Recreational paua harvester Dr Tim Ritchie addresses a
meeting in Dunedin last night. Photo by Linda Robertson.
A groundswell of opposition to a proposal on opening
areas to commercial paua harvesting in Otago and Southland was
heard at the South Coast Boardriders Club in Dunedin last
More than 70 people listened to reasons why recreational paua
harvesters should write submissions to the Primary Industries
Ministry opposing its review to allow commercial harvesting
in prohibited areas in the quota management area.
That includes coastline around Otago Peninsula, the Clutha
River and Bluff Hill.
Meeting organiser Rhyse Bartlett said opening up areas to
commercial harvesting along the coast from the Waitaki River
mouth to the Waiau River mouth was wrong and he wanted future
generations to enjoy what he could.
''I've got a couple of kids and I want them to see what I've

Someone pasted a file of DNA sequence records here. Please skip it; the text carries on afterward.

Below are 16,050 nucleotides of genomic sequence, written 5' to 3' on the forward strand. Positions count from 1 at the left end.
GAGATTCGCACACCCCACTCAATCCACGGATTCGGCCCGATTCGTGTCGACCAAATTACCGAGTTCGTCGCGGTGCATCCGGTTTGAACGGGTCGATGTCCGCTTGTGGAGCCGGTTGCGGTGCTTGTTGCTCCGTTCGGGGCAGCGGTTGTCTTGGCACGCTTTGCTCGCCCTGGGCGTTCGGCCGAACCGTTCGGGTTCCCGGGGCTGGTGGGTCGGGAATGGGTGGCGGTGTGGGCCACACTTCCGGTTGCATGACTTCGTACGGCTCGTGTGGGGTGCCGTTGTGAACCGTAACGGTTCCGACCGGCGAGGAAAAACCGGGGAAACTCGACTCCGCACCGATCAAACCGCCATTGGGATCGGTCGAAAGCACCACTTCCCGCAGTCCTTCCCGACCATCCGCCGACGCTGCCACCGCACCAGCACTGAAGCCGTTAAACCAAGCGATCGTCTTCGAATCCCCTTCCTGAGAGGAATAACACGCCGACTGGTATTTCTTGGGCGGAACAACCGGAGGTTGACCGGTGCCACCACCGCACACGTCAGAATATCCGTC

A discussion paper with two possible options would be given
to Primary Industries Minister Nathan Guy, he said.
The options were to retain existing commercial harvest
prohibitions or to allow commercial harvesting of paua in the
The ministry preferred the second option and if approved,
commercial fishing would start October 1, 2013, he said.
The public had until April 19 to submit submissions, he said.
Recreational fisherman Lloyd McGinty said he requested an
extension of the submission date but was declined.
He snorkelled for paua in Dunedin and opening up to
commercial harvesters would ''significantly impact'' on the
resource, he said.
If the area was opened to commercial harvesters, the ministry
would leave Seal Point on Otago Peninsula for the use of
recreational harvesters. The offer was worthless because
there were no paua to harvest at Seal Point, he said. Mr
McGinty stressed the importance of submissions: ''It will
take a couple of hours, but there's a lot to lose if you